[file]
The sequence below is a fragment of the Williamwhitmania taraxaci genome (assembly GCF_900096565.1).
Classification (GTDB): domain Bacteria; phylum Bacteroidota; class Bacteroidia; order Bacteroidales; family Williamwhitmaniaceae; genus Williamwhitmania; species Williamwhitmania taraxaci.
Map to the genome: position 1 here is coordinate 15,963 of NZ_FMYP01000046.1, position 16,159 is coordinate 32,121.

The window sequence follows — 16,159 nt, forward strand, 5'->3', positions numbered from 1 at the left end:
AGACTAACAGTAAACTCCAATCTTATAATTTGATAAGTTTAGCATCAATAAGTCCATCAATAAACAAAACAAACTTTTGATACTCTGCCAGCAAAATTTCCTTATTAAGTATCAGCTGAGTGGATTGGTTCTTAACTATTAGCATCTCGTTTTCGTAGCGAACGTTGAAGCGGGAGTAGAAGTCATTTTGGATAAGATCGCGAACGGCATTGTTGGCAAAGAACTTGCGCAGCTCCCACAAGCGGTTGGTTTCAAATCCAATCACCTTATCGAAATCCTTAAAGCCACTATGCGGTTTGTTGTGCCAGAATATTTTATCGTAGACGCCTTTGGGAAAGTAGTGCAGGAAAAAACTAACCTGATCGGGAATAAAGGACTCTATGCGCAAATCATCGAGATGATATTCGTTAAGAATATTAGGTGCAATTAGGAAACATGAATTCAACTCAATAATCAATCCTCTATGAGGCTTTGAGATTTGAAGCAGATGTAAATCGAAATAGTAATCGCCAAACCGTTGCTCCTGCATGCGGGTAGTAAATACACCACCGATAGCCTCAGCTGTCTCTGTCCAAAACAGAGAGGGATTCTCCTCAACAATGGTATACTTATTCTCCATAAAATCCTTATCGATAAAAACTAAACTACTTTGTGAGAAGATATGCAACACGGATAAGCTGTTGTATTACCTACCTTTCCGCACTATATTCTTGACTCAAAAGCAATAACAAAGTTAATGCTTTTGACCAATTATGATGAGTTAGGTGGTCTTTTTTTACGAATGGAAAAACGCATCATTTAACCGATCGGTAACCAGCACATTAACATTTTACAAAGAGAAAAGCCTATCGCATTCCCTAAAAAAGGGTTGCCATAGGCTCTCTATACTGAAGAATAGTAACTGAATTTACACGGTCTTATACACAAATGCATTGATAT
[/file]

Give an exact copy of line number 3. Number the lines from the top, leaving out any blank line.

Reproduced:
Map to the genome: position 1 here is coordinate 15,963 of NZ_FMYP01000046.1, position 16,159 is coordinate 32,121.